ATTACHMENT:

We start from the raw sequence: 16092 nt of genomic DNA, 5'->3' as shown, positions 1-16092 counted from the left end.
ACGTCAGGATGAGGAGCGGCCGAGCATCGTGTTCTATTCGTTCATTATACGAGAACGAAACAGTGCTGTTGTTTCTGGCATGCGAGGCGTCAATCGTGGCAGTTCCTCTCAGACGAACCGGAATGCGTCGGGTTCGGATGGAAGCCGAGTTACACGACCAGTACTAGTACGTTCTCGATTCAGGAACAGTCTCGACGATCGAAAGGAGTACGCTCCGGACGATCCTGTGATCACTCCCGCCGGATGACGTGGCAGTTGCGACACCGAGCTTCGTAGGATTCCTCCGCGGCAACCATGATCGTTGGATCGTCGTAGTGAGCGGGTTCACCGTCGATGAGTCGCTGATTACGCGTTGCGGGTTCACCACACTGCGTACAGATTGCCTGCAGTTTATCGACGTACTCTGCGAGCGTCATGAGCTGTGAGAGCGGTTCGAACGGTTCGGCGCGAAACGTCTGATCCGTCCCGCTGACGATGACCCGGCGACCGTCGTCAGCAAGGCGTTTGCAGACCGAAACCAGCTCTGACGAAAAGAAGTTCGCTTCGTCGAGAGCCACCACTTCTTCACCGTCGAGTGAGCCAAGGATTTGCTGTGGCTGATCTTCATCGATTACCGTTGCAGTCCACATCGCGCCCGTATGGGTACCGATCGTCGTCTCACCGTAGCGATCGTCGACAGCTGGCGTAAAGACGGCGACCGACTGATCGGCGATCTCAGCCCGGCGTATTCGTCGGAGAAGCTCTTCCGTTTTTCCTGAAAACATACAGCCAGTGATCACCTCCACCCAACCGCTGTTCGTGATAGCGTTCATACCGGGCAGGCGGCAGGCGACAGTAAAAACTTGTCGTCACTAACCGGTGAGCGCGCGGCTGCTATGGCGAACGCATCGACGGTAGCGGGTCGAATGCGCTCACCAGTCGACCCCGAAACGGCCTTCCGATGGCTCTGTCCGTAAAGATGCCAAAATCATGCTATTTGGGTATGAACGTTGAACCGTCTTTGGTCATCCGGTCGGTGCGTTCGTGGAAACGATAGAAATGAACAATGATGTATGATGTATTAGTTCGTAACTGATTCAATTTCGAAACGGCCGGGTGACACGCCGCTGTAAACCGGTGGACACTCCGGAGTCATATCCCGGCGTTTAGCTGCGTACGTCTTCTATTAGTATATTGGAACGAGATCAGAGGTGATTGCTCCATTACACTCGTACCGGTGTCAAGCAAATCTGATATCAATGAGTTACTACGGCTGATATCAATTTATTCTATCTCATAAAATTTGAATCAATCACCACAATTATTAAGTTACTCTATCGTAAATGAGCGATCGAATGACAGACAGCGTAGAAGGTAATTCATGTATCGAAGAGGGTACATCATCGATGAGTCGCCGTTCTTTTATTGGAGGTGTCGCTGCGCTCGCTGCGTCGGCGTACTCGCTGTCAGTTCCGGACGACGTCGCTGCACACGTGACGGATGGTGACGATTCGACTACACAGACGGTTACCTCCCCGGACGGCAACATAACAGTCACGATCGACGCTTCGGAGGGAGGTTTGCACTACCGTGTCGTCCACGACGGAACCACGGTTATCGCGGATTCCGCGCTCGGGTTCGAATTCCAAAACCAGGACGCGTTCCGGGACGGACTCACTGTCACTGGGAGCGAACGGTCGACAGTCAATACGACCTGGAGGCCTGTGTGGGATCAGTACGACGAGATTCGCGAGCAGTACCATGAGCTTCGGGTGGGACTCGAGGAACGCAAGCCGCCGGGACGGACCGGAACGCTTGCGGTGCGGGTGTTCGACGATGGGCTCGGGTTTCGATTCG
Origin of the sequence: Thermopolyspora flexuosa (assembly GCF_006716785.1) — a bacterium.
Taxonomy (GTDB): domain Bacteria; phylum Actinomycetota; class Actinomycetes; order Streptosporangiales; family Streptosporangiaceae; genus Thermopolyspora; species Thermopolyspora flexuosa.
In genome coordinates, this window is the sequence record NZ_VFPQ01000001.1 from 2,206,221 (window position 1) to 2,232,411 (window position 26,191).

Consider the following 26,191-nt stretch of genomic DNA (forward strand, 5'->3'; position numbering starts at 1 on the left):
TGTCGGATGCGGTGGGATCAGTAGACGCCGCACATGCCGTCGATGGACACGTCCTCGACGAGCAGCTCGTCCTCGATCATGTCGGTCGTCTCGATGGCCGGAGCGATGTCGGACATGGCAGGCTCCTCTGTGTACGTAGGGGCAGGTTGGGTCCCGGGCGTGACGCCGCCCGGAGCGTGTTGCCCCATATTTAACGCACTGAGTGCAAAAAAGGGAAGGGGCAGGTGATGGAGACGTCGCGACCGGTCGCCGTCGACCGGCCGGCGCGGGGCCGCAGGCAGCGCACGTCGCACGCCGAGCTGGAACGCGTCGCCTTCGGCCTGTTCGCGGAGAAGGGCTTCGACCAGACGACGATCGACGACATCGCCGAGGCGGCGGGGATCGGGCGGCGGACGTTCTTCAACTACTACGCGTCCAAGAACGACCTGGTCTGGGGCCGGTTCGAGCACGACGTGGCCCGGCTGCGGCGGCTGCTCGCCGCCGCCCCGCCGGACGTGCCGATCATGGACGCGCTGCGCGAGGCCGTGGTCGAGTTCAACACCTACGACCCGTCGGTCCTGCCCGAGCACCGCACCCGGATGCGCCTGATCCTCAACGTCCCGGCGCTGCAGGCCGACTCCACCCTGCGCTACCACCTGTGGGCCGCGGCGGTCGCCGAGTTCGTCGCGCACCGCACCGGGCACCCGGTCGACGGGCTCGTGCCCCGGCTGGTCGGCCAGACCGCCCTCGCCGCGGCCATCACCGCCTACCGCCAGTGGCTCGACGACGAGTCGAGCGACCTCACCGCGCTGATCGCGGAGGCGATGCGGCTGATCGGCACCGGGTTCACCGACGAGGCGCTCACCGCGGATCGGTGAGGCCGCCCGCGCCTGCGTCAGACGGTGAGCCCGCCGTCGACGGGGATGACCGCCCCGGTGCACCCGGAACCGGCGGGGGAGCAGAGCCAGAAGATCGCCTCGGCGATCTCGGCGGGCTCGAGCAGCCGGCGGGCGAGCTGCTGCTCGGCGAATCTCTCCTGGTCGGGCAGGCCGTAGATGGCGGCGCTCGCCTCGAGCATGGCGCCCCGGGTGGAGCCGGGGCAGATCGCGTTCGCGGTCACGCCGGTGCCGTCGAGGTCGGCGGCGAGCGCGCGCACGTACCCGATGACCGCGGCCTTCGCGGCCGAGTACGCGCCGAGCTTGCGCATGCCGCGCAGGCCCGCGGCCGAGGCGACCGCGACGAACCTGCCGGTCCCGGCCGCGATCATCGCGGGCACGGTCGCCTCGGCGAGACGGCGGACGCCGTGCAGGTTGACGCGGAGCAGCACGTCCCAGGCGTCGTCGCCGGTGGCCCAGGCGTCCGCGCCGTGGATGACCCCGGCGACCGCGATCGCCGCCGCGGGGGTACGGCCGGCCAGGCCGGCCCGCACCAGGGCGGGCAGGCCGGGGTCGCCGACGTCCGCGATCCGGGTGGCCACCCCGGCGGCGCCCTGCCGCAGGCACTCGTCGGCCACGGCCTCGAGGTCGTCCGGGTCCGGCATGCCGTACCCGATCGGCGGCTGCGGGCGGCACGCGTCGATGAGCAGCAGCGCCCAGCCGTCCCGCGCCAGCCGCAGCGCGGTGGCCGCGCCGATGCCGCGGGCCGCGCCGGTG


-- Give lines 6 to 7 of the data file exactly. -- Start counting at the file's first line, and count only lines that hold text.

Consider the following 26,191-nt stretch of genomic DNA (forward strand, 5'->3'; position numbering starts at 1 on the left):
TGTCGGATGCGGTGGGATCAGTAGACGCCGCACATGCCGTCGATGGACACGTCCTCGACGAGCAGCTCGTCCTCGATCATGTCGGTCGTCTCGATGGCCGGAGCGATGTCGGACATGGCAGGCTCCTCTGTGTACGTAGGGGCAGGTTGGGTCCCGGGCGTGACGCCGCCCGGAGCGTGTTGCCCCATATTTAACGCACTGAGTGCAAAAAAGGGAAGGGGCAGGTGATGGAGACGTCGCGACCGGTCGCCGTCGACCGGCCGGCGCGGGGCCGCAGGCAGCGCACGTCGCACGCCGAGCTGGAACGCGTCGCCTTCGGCCTGTTCGCGGAGAAGGGCTTCGACCAGACGACGATCGACGACATCGCCGAGGCGGCGGGGATCGGGCGGCGGACGTTCTTCAACTACTACGCGTCCAAGAACGACCTGGTCTGGGGCCGGTTCGAGCACGACGTGGCCCGGCTGCGGCGGCTGCTCGCCGCCGCCCCGCCGGACGTGCCGATCATGGACGCGCTGCGCGAGGCCGTGGTCGAGTTCAACACCTACGACCCGTCGGTCCTGCCCGAGCACCGCACCCGGATGCGCCTGATCCTCAACGTCCCGGCGCTGCAGGCCGACTCCACCCTGCGCTACCACCTGTGGGCCGCGGCGGTCGCCGAGTTCGTCGCGCACCGCACCGGGCACCCGGTCGACGGGCTCGTGCCCCGGCTGGTCGGCCAGACCGCCCTCGCCGCGGCCATCACCGCCTACCGCCAGTGGCTCGACGACGAGTCGAGCGACCTCACCGCGCTGATCGCGGAGGCGATGCGGCTGATCGGCACCGGGTTCACCGACGAGGCGCTCACCGCGGATCGGTGAGGCCGCCCGCGCCTGCGTCAGACGGTGAGCCCGCCGTCGACGGGGATGACCGCCCCGGTGCACCCGGAACCGGCGGGGGAGCAGAGCCAGAAGATCGCCTCGGCGATCTCGGCGGGCTCGAGCAGCCGGCGGGCGAGCTGCTGCTCGGCGAATCTCTCCTGGTCGGGCAGGCCGTAGATGGCGGCGCTCGCCTCGAGCATGGCGCCCCGGGTGGAGCCGGGGCAGATCGCGTTCGCGGTCACGCCGGTGCCGTCGAGGTCGGCGGCGAGCGCGCGCACGTACCCGATGACCGCGGCCTTCGCGGCCGAGTACGCGCCGAGCTTGCGCATGCCGCGCAGGCCCGCGGCCGAGGCGACCGCGACGAACCTGCCGGTCCCGGCCGCGATCATCGCGGGCACGGTCGCCTCGGCGAGACGGCGGACGCCGTGCAGGTTGACGCGGAGCAGCACGTCCCAGGCGTCGTCGCCGGTGGCCCAGGCGTCCGCGCCGTGGATGACCCCGGCGACCGCGATCGCCGCCGCGGGGGTACGGCCGGCCAGGCCGGCCCGCACCAGGGCGGGCAGGCCGGGGTCGCCGACGTCCGCGATCCGGGTGGCCACCCCGGCGGCGCCCTGCCGCAGGCACTCGTCGGCCACGGCCTCGAGGTCGTCCGGGTCCGGCATGCCGTACCCGATCGGCGGCTGCGGGCGGCACGCGTCGATGAGCAGCAGCGCCCAGCCGTCCCGCGCCAGCCGCAGCGCGGTGGCCGCGCCGATGCCGCGGGCCGCGCCGGTG